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Leo Hardy, a 40 year old Milwaukee man, was recently awarded $506,000 by a jury who determined that “Milwaukee police officers violated [his] civil rights by strip-searching him in public without a legal reason and wrongfully arresting him.”  Hardy’s verdict is the first of over 60 civil lawsuits currently pending against the City of Milwaukee as a result of the MPD strip search scandal. If this award is any indication, the MPD’s criminal tactics will cost Milwaukee taxpayers a lot of money.

How much?

Consider what happened in Chicago:

For more than two decades, the City of Chicago has fought 18 civil rights suits against a group of police officers accused of torture.

That legal strategy cost Milwaukee’s neighbors to the south more than $100 million.

In order to pay that $100 million, Chicago’s mayor Rahm Emmanuel had to take on debt in the form of bonds.  However, Chicago was only facing 18 suits. Milwaukee is facing over 3 times that number.

Wasting Taxpayer Money

It’s interesting to note that the organization responsible for costing Milwaukee so much money already accounts for 40% of the city’s budget:

The Milwaukee Police Department’s 2015 budget request is for $254 million or nearly 40% of the city of Milwaukee’s entire operating budget.

But their misconduct potentially exposes the city to tens of millions in additional costs in the form of judgments and settlements. And that doesn’t take into account the money that will be needed to try the cases in the first place, funds which are already being allocated:

… the budgeted amount in a special fund to pay for outside lawyers and expert witnesses nearly doubled — from $430,000 in 2014 to $850,000 for 2015… Those numbers signal that the city plans to take more strip search cases to trial in the coming year, which could be a costly proposition, win or lose.

Adding to the dilemma, going to trial is especially dangerous for the city because Milwaukee doesn’t carry liability insurance to cover police misconduct:

…unlike in Chicago, where supplemental insurance kicks in after the city pays $15 million on a claim, Milwaukee does not carry liability insurance that covers police misconduct… As a result, payouts in such cases — no matter how high — come out of city coffers.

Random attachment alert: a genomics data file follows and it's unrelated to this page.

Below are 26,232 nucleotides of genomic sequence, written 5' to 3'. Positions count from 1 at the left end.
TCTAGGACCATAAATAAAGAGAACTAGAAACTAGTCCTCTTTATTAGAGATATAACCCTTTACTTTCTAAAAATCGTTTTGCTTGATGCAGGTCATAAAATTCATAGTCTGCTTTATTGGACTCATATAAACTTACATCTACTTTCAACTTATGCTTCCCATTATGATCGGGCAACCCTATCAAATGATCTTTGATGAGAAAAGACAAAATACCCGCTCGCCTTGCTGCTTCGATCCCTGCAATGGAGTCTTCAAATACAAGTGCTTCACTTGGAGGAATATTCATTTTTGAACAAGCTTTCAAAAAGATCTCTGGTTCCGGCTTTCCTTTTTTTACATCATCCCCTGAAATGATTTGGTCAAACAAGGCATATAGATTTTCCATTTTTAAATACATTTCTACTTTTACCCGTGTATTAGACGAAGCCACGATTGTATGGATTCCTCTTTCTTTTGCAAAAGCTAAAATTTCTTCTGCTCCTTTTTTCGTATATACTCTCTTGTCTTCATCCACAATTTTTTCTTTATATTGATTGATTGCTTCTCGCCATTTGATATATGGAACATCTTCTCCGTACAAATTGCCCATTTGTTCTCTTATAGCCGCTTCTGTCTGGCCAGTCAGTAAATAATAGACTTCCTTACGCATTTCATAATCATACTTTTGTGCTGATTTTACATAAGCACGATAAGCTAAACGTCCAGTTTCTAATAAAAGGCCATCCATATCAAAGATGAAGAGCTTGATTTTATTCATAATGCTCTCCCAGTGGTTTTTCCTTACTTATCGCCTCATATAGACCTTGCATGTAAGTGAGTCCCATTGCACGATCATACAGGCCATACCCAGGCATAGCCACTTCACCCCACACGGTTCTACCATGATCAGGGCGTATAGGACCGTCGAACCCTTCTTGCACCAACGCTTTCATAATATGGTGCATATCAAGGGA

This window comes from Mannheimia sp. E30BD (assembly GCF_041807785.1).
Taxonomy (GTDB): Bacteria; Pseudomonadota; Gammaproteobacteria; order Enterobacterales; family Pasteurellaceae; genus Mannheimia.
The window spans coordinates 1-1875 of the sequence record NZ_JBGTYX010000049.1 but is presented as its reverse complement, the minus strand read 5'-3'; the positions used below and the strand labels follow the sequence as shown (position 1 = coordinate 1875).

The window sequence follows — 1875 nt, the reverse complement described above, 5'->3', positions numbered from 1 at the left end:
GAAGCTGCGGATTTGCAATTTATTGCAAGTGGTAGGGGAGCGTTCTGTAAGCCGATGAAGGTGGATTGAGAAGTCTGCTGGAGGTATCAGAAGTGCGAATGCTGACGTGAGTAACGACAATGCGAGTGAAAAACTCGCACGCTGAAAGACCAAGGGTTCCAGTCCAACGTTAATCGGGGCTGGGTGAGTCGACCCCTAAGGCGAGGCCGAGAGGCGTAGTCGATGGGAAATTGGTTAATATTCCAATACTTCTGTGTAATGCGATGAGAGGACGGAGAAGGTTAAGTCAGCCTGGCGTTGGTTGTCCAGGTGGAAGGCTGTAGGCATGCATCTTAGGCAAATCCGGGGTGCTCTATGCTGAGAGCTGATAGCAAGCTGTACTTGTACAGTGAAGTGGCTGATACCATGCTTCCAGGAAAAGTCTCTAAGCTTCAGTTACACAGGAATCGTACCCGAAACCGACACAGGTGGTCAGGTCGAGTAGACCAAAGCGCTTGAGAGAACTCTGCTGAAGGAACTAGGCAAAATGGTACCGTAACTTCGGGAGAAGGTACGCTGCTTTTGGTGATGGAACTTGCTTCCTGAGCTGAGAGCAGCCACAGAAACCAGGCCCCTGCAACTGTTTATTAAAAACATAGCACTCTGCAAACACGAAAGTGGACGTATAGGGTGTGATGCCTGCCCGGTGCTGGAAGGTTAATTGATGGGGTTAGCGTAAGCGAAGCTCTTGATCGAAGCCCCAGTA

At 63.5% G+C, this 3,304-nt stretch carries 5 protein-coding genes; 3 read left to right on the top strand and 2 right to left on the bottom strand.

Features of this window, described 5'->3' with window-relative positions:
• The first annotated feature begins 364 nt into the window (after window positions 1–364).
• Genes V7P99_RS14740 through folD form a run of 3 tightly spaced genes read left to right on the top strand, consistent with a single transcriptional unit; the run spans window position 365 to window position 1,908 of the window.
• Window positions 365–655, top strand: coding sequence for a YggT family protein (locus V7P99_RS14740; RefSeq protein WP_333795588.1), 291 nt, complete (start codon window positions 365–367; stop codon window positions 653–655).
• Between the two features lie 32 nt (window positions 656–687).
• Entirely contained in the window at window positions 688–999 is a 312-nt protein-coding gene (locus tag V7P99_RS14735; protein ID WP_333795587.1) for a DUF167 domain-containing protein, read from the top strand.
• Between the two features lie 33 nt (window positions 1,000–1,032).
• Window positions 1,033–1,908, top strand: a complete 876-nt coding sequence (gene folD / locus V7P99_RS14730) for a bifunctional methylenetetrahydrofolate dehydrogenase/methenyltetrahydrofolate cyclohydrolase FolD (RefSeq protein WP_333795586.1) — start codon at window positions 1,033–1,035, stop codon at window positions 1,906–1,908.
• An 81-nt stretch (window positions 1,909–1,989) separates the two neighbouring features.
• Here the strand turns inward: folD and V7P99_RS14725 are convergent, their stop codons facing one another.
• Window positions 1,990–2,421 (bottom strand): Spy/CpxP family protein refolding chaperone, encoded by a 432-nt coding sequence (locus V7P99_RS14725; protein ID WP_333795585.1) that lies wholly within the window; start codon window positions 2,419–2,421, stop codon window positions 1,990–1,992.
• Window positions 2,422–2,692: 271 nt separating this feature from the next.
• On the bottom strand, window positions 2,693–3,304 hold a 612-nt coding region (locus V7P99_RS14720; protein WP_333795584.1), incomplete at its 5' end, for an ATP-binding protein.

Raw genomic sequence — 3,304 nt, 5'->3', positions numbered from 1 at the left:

That means that the taxpayers will face unlimited liability as a result of Milwaukee police misconduct.

In light of that, fighting these cases seems like a questionable strategy. First off, there’s no question that the MPD is guilty of the crimes charged. Numerous officers accused of executing the illegal searches have already been convicted and sentenced in criminal court. Next, the forecast doesn’t look good. The very first case to go to trial found the city guilty. And, it doesn’t look like the other cases will be much different.

The US District Court summarized:

  • … there is evidence that substantial numbers of strip search complaints were levied against officers in District 5
  • … those complaints were routinely found to be without merit
  • … later, there were criminal prosecutions related to such incidents
  • … On that basis alone, the Court may draw the reasonable inference that the City had a de facto policy of ignoring claims of misconduct and/or failing to train, supervise, and discipline its officers, which would support Monell liability.

You would think that instead of fighting the charges, the city would do its best to settle them. Quite the opposite. They are refusing to negotiate at all:

In the Hardy case, the city and police “rejected all of the plaintiff’s extremely modest settlement demands, and never put a single dime on the table,” Hardy’s attorneys wrote in their request for fees. “Had the defendants been willing to entertain the plaintiff’s demands, the case would have been resolved at a fraction of the amount the jury awarded, and much of the attorney billing at issue would not have been incurred. Instead, defendants simply refused to negotiate, and offered nothing.”

The result of that arrogance? Half a million dollars of taxpayer money awarded to Leo Hardy. Even Hardy’s lawyer was surprised, stating:

“We hope that the city will stop wasting taxpayers’ money by litigating these cases when they obviously know what the officers did was wrong… We are prepared to take each of these cases to trial, and we expect to have the same result from every jury that we have.”

But, the city shows no signs of stopping, which means that it might ultimately be up to the taxpayers to stop them come election time.

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